August 14, 2018 2 min read
Yes, there really are dogs specifically trained to support children with autism. But, after a quadrupling in requests for help, charities are calling for more regulation.
In 2017, autism charities such as Dogs For Good and Support Dogs recorded 3,795 enquiries, against fewer than 950 in 2012. But this spiraling demand for free dogs has meant families looking instead for unaccredited alternatives.
Now the government has said it wants to create a UK standard for assistance dogs.
They’re trained to offer friendship and help to children with autism, a developmental disability affecting how they perceive the world and interact with others. Specially trained dogs can help those with autism stay safe and calm in busy situations and have a more independent life.
However, the National Autistic Society has warned that a poorly trained dog could make things worse for children with autism. Accredited charities offer trained dogs for free but other organisations can charge thousands of pounds.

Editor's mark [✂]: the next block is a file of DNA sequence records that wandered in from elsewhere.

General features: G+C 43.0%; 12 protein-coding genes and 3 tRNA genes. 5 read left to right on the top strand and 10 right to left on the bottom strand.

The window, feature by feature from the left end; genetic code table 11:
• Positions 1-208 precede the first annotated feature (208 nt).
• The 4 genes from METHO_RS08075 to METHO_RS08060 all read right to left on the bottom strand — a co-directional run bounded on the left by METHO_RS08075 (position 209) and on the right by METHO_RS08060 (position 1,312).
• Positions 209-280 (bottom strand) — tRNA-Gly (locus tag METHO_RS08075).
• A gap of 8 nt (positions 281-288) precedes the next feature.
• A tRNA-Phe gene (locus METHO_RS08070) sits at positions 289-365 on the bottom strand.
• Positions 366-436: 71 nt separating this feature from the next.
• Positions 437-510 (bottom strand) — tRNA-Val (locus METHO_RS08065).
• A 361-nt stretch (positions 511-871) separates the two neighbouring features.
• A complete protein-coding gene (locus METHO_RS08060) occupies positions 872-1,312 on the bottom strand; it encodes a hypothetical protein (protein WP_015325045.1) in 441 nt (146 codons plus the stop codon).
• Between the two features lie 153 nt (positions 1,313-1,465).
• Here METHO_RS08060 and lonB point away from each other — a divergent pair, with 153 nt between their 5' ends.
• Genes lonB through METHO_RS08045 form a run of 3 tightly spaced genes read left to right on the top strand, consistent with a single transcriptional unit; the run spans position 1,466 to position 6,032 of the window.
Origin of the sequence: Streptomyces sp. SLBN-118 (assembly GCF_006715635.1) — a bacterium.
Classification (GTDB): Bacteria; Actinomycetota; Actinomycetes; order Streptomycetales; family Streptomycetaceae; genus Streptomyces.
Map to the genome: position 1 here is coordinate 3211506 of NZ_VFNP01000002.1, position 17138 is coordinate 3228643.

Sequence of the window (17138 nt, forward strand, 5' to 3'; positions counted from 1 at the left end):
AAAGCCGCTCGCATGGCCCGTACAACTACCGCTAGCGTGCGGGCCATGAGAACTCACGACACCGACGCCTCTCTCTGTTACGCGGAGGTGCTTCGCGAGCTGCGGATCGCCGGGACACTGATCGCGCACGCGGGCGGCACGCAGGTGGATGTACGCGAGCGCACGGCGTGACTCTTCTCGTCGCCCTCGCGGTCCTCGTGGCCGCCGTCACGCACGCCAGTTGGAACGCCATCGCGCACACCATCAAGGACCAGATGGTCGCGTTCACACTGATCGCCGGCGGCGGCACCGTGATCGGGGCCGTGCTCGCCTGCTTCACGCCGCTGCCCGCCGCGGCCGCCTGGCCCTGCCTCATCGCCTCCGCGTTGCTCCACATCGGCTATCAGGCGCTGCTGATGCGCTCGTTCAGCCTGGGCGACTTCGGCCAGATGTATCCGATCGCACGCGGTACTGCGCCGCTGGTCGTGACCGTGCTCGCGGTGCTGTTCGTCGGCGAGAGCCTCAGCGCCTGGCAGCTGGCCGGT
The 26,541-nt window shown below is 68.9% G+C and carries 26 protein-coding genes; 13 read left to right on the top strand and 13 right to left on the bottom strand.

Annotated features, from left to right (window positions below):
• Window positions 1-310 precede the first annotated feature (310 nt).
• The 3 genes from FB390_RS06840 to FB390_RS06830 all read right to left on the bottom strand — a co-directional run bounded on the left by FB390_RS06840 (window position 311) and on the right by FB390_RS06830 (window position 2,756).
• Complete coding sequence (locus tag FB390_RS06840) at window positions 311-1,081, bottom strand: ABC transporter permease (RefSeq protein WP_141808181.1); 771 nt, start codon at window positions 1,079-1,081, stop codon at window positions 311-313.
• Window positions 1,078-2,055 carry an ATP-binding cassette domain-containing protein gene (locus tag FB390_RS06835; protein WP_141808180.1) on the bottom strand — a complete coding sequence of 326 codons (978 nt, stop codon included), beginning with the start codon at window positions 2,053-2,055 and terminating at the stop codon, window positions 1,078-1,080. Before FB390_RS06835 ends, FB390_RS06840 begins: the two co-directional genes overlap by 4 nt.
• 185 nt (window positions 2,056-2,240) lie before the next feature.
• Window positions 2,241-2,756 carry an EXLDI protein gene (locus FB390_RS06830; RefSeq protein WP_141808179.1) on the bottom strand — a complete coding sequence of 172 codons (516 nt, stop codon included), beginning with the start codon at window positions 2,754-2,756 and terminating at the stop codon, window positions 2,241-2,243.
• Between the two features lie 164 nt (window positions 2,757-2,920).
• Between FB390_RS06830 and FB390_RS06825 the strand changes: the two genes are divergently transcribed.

Chairman of Dogs for Good Peter Gorbing said it would be a ‘tragedy’ if dogs weren’t fit for purpose: “They need to meet really high standards and we think some kind of public-access assessment should be the prerequisite for any dog that's going to be called an assistance dog.”
Dogs For Good can train about ten dogs a year and offers ongoing support to families. There’s an interview process to go through as soon as a space becomes available. There then follows a wait of up to a year for a dog.
Carol Povey, Director of the Centre for Autism at the National Autistic Society, said: "It is key that the dog is consistent, calm, and the child understands how the dog is going to behave at all times.”
Irish company Service Dogs Europe was investigated after complaints and shut down in 2015, leaving parents of autistic children out of pocket.